The weather patterns across the world are getting more extreme each year. Soon, it will be the most brutally cold winter we’ve ever experienced. An Ice Age. Those who are attempting to survive in the new weather extremes will be looking to take help in whatever form they can in The Sunlight Pilgrims by Jenni Fagan.
In the year 2020, the world is freezing over and snow blankets the landscape. No where on Earth is safe from the dropping temperatures. In the mountainous Scottish Highlands, Dylan, a former cinema owner from London who has traveled north on a posthumous wish of his mother and grandmother, meets Constance and her daughter Stella in the caravan park where Dylan’s new home is. As they get to know one another and the weather gets worse, their lives are brought much closer together out of necessity for survival, but in a way greater than they ever imagined they would be. And with sunlight becoming a rare commodity in this exaggerated, extended winter, they each learn to value light, and each other, in new ways.
With crisp writing that bites and sticks with you as much as a brutal winter does, the story is rather captivating to read on a character-driven level. The way that dialogue was distinguished from attributing text or narration was a bit strange from what I’m accustomed to, but I could see how it could possibly be used to play into the mindset of the characters who have been forced to deal with extreme winter conditions for an extended period of time–quick and to the point. I appreciate how the aspect of Stella’s being transgender was handled throughout the text, both the highs and the lows of how others in her life, as well as Stella herself, view her transition. I enjoyed how the narrative helps to show that even though the world is slowly trying to wipe the slate clean that it doesn’t erase the social problems that people face.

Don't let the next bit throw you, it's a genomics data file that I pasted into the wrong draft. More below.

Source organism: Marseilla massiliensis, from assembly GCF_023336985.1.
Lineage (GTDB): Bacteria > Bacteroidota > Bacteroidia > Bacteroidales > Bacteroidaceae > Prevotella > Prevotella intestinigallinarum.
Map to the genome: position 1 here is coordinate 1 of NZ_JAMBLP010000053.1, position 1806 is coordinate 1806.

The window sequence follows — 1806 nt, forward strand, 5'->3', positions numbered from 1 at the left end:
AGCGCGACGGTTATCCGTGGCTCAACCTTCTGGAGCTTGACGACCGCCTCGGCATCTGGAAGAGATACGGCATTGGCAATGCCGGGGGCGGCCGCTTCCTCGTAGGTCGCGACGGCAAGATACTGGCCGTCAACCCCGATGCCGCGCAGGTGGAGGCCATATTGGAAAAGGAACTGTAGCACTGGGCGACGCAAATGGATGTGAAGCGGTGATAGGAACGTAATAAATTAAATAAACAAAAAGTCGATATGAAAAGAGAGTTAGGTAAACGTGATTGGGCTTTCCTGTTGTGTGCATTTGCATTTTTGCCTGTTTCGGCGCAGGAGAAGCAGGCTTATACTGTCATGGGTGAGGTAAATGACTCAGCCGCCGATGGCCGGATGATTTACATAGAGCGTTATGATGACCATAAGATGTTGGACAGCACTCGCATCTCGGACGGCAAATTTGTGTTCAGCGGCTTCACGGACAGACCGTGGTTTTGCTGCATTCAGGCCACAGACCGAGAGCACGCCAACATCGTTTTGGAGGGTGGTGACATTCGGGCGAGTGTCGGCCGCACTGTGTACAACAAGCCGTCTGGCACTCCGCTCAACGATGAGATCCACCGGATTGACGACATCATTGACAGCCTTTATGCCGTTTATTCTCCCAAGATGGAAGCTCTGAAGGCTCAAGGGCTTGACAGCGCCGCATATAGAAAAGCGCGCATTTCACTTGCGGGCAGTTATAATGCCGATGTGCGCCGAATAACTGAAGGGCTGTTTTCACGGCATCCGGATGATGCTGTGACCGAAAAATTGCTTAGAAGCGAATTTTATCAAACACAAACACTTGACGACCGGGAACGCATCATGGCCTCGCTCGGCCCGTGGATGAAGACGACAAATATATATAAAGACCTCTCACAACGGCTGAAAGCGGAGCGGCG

Overall, I’d give it a 4 out of 5 stars.